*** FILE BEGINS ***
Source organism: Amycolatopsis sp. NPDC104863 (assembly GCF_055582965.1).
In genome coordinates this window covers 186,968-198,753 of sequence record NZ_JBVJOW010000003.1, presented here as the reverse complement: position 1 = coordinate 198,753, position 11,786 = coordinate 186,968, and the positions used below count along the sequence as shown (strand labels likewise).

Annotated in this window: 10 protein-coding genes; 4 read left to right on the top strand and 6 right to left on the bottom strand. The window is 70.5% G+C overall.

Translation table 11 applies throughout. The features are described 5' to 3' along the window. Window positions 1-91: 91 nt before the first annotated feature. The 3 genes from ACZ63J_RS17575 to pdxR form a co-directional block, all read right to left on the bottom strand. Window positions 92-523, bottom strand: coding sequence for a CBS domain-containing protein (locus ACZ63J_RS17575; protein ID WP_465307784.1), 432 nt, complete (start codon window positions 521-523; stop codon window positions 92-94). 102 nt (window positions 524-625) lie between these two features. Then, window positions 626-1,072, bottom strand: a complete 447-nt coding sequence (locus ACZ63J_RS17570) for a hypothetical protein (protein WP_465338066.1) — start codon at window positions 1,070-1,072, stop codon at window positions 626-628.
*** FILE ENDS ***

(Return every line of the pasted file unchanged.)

Source organism: Amycolatopsis sp. NPDC104863 (assembly GCF_055582965.1).
In genome coordinates this window covers 186,968-198,753 of sequence record NZ_JBVJOW010000003.1, presented here as the reverse complement: position 1 = coordinate 198,753, position 11,786 = coordinate 186,968, and the positions used below count along the sequence as shown (strand labels likewise).

Annotated in this window: 10 protein-coding genes; 4 read left to right on the top strand and 6 right to left on the bottom strand. The window is 70.5% G+C overall.

Translation table 11 applies throughout. The features are described 5' to 3' along the window. Window positions 1-91: 91 nt before the first annotated feature. The 3 genes from ACZ63J_RS17575 to pdxR form a co-directional block, all read right to left on the bottom strand. Window positions 92-523, bottom strand: coding sequence for a CBS domain-containing protein (locus ACZ63J_RS17575; protein ID WP_465307784.1), 432 nt, complete (start codon window positions 521-523; stop codon window positions 92-94). 102 nt (window positions 524-625) lie between these two features. Then, window positions 626-1,072, bottom strand: a complete 447-nt coding sequence (locus ACZ63J_RS17570) for a hypothetical protein (protein WP_465338066.1) — start codon at window positions 1,070-1,072, stop codon at window positions 626-628.